“It has not the arrogance of wine, the self- consciousness of coffee, nor the simpering innocence of cocoa.” This quote refers to, of course, tea, te, tscha, chai.
However you want to call it, it plays an essential role in the lives of billions of people around the world. My own included.
I had heard of “Tea-Coffee” or “Chai-Coffee” (Chai is tea in Russian) , the famous Moscow store long before I set foot in the city. My mother mentioned it whenever we took trips to Zabar’s on the Upper West Side and lingered in the wonderfully fragrant enclaves of their coffee grinders and tea scales.
A few weeks ago, I decided to take a visit to stock up on some loose tea before my long, thirsty trip up to Murmansk. I had heard good things about their selection and about the ambience of the place.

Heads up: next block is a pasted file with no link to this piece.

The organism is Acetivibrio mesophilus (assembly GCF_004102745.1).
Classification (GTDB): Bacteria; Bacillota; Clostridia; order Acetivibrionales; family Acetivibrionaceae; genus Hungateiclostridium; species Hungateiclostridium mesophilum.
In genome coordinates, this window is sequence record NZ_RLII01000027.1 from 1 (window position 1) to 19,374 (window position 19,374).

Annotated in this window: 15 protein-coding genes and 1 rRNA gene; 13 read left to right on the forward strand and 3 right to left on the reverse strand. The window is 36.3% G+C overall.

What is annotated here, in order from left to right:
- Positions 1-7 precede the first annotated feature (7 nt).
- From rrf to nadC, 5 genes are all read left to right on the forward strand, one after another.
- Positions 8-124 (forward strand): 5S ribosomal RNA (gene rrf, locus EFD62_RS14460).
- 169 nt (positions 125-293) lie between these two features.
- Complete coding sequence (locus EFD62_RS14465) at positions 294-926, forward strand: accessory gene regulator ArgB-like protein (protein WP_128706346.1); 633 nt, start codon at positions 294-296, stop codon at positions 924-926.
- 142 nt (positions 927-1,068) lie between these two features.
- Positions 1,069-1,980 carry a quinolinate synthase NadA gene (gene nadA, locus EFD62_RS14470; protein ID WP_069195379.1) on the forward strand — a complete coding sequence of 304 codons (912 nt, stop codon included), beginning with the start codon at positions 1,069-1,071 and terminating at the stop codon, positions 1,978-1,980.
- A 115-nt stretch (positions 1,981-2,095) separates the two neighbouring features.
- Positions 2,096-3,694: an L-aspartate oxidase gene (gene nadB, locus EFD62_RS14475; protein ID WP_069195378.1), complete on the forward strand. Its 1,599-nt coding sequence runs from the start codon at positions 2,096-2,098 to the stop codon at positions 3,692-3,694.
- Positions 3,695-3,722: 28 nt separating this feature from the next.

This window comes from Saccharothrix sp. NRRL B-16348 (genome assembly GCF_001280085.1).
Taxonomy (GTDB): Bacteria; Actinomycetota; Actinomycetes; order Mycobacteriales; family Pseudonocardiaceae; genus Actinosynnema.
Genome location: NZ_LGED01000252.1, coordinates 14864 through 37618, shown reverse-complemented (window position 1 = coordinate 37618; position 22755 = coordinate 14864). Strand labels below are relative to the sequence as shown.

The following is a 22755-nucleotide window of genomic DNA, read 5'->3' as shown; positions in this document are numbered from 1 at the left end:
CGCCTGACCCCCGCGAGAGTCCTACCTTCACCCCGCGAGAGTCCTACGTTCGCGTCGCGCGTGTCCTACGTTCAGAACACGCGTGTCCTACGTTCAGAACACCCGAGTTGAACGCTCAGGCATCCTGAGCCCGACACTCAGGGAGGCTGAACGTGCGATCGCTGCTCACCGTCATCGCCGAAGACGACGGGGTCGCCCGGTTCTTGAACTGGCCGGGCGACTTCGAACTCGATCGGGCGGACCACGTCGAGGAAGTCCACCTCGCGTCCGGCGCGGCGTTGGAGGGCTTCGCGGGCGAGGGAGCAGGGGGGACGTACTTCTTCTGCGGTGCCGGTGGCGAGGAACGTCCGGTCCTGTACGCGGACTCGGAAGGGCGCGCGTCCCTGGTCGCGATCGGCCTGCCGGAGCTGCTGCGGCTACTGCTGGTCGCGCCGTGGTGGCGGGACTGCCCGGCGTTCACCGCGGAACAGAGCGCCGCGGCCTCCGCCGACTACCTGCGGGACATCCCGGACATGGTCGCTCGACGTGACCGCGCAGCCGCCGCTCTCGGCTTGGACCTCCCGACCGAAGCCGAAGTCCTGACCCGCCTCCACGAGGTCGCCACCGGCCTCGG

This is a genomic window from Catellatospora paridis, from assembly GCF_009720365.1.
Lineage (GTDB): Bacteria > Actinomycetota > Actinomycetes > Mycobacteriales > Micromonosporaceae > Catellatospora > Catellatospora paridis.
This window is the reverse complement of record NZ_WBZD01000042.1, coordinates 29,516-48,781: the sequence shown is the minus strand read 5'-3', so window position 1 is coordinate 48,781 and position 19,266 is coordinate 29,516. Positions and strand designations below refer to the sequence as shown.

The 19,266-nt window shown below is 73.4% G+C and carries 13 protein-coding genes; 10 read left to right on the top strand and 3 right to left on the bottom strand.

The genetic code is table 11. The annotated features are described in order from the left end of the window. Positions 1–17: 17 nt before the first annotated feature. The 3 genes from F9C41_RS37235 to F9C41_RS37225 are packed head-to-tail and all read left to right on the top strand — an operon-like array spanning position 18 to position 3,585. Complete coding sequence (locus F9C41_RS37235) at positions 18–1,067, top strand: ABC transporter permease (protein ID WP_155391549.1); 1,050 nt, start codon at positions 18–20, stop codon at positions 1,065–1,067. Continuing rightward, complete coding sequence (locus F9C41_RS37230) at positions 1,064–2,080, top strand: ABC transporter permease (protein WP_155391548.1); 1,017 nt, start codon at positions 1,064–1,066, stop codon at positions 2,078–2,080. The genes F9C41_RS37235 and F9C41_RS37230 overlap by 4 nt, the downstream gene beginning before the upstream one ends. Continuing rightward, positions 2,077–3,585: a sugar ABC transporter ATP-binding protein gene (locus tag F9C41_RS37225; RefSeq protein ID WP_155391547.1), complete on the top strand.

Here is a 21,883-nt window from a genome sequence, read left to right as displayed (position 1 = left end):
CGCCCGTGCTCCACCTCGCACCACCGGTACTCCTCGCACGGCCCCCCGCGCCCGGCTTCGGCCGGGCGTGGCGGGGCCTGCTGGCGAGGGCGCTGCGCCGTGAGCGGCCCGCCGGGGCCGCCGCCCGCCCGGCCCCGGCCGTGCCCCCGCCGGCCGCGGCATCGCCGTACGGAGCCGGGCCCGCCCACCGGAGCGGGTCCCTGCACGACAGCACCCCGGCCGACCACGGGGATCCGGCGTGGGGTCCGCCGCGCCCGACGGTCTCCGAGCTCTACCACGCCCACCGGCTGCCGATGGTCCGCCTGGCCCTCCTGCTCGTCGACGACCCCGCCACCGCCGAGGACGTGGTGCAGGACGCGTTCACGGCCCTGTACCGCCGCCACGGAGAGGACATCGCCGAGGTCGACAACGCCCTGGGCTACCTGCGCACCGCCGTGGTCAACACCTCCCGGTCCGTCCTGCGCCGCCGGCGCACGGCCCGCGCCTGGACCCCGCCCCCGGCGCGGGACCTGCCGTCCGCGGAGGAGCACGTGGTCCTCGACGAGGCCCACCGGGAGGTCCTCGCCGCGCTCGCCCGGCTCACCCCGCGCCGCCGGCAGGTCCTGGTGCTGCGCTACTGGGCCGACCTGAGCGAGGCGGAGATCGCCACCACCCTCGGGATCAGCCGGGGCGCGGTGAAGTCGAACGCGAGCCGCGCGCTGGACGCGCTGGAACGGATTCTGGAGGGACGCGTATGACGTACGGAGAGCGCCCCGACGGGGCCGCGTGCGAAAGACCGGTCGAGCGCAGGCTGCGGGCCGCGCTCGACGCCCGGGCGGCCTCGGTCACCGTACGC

It certainly didn’t disappoint. Built in 1896, the store has preserved its trademark oriental appearance through the Russian Revolution, the Soviet Era, and up to the present-day. Don’t leave without taking a look inside. I bought a green Sencha tea called Tiger’s Leap that has petals of safflower and cornflower, red currant berries, and pieces of raspberries mixed in.
“The afternoon glow is brightening the bamboos, the fountains are bubbling with delight, the soughing of the pines is heard in our kettle. Let us dream of evanescence, and linger in the beautiful foolishness of things.”
All quotes are from Kakuzo Okakura’s “Book of Tea”, a work I highly recommend for anyone who can appreciate good tea or good writing. You can read it online here.
(Store Address: Myasnitskaya ul 19, Metro: Turgenevskaya)